Powering a Distortion Device With Phantom Power

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ccaudle

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Is there any difference between 1 and 2?
Besides being cheaper, the SparkFun modules are much better performance.

I would need to to use a ±15V supply.

You could still just build your own the way the Silicon Chip I/O module does. That is basically the same as that design in #6 but it doesn't use a stupid expensive buffer for the derived gnd. Even the Silicon Chip circuit has extra stuff that isn't really needed if you start out with a regulated wall wart type supply, like the resistor/zener combination to limit to 30V. That was probably because they wanted to try to make things as fool proof as possible and allow some leeway in what power adapter people connected, but you have control of everything in your project, so just find a power adapter with the voltage you want. Start with a regulated supply and you don't need the additional linear regulators like that Haraldswerk board has, just make a voltage divider and add an op-amp buffer and call it done.
Given that you are using existing modules, rather than starting with a handful of parts and trying to make your own all-in-one circuit, it seems like just buying a dual supply would be more straight forward, unless you already had some power supply you were really set on using.
 

cpsmusic

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At this stage I think I'm going with ccaudle's suggestions (SparkFun I/O, AdaFruit PS).

@ccaudle You mention that if I decided to use the AdaFruit supply that I might need to add "some extra capacitors, or maybe inductors and capacitors if it has noise that feeds through the power connections."

What would that look like?
 

Bo Deadly

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There are a number of dual output small wattage DCDC SMPS. That might be the path-of-least-resistance for a small hobby project. Power it with an old laptop brick and make a dual capcitance multiplier (google it - very simple circuit) to filter the output. If you pick the right SMPS and with a little luck you might end up with a simple and very high quality supply.

For an example check out MeanWell MDD06. I just found this using parametric search on Mouser. I've never used it (it looks new - there are a lot of new small DCDC converters) but it should work. The smaller ones can have issues with the voltage drooping a little and being a little noisier. But something like the +-15V version after capacitance multipliers, you could get clean +-12V at least. You would have to just try it and see.

Note that the biggest problem with your use case is that the load is very small. One of the issues with SMPS is that you have to load it enough to keep it from modulating the output from underload (almost every post about SMPS here warns about this). So for your case you want a small SMPS. Check the AU sites for small 5W-ish dual SMPS. Particularly the MeanWell ones are a good bet. Look at au.mouser.com.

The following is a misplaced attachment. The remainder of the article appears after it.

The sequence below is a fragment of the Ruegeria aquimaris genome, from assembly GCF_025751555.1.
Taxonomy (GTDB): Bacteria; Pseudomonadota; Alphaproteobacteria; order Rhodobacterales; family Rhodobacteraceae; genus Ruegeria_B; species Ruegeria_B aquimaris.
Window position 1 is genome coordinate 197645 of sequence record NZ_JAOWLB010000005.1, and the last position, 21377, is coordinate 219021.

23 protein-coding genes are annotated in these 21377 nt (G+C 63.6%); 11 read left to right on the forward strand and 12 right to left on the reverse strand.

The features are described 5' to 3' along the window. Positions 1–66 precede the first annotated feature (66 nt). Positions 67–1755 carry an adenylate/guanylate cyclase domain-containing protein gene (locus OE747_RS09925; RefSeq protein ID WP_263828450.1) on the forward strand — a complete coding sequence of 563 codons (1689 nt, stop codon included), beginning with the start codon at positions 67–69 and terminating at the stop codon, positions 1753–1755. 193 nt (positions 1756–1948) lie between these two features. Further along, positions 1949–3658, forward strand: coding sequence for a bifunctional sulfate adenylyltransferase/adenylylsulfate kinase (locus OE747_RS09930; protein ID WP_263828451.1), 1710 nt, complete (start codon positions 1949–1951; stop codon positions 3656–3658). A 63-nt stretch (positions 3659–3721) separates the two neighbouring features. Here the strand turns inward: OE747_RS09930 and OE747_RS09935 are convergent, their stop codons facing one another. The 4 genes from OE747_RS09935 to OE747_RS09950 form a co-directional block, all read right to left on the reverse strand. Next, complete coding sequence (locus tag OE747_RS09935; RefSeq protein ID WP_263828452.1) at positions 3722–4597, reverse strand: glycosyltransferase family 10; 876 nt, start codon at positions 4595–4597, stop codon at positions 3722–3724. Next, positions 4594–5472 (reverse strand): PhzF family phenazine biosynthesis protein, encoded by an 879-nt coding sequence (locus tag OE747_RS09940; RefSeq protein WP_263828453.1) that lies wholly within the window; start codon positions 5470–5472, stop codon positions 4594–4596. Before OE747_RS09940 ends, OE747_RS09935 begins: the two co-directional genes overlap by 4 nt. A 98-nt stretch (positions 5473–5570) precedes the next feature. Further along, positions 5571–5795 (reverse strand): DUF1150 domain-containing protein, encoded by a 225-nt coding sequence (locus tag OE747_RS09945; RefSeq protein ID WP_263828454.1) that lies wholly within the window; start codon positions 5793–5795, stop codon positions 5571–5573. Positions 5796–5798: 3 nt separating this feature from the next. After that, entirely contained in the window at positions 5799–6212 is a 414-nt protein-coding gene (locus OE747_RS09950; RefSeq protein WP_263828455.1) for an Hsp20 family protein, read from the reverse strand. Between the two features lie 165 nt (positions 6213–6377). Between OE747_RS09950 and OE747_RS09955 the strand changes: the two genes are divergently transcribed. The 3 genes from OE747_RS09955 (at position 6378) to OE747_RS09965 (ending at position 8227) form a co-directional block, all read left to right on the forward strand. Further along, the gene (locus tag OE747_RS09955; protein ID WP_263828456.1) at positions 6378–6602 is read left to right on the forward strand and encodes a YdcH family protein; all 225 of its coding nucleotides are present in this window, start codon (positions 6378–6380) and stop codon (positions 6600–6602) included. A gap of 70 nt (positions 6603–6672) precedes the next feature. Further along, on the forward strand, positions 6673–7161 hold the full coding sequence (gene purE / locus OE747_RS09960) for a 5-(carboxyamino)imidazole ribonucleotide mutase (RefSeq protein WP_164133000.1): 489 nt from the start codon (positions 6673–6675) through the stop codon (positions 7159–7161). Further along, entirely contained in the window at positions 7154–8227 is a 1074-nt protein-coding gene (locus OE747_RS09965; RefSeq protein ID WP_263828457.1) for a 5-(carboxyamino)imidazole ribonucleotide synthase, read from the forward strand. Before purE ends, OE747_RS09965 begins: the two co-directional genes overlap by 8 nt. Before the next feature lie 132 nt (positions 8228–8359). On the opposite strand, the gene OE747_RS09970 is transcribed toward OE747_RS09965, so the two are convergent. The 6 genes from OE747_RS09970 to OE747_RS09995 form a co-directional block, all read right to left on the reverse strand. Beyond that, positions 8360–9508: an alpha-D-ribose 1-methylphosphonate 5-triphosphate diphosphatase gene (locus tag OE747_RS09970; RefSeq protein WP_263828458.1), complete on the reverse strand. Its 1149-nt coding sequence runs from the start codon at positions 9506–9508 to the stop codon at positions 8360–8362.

ccaudle

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What would that look like?
Capacitor to gnd, series inductor, and capacitor to gnd on each side. CLC low pass filter. If it comes to that you will probably need access to a 'scope to verify the noise behavior so you have an idea of the frequency range you need to reject.
 

Bo Deadly

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What about using one of these (as suggested by Bo Deadly):
Too small. The really small ones will not put out the +-33mA at +-15V. After CMs you'll only have maybe +-20mA at +-10V or something like that. Look for 5W-ish one but you could try a 3W part. And make sure it's "isolated".

But again, for the small ones you will definitely need CMs.

If you made a PCB through OSHPark with a barrel connector, PCB mount isolated SMPS, CMs and pin headers, that could be a very nice little small reusable supply.
 

Bo Deadly

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Yes, that one might work.

CM means Capacitance Multiplier.

Here's a version for bipolar supply:

1653489193912.png
But you would need to adjust a bunch of stuff. For one, C1 and C2 cannot be larger than what is on the datasheet. In practice they would be like maybe 47uF but 10uF would probably work equally well. Then adjust R1+R3 and R4+R2 to load the SMPS enough to keep it from modulating the output due to underload (as mentioned previously). Then adjust C3 and C4 to make a sub-1Hz RC filter with whatever said resistors end up being. The 1000u on the outputs is fine but going lower would probably work ok too if you have say 470uF laying around.

The CM is going to be important for really quiet performance. Especially for a little single-ended distortion circuit that has no power supply rejection.
 

cpsmusic

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Would the power supply as it now stands (wall wart -> DC/DC converter -> CM) be able to power a stereo version of the unit?

It would need to power 4 SparkFun modules and 2 Colour modules.
 

ccaudle

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Can the SparkFun I/O modules be run from a single supply

They can, in the sense that any circuit can with some external modification. The ThatCorp chips need a low impedance at the reference pins, so you would need a buffer after the resistor divider that generates the mid-supply voltage. You would also have to consider what that does to the input and output voltages, and check where you have coupling caps. That turns into a system consideration, to be able to use anywhere with any other device you would probably need caps on the input and output.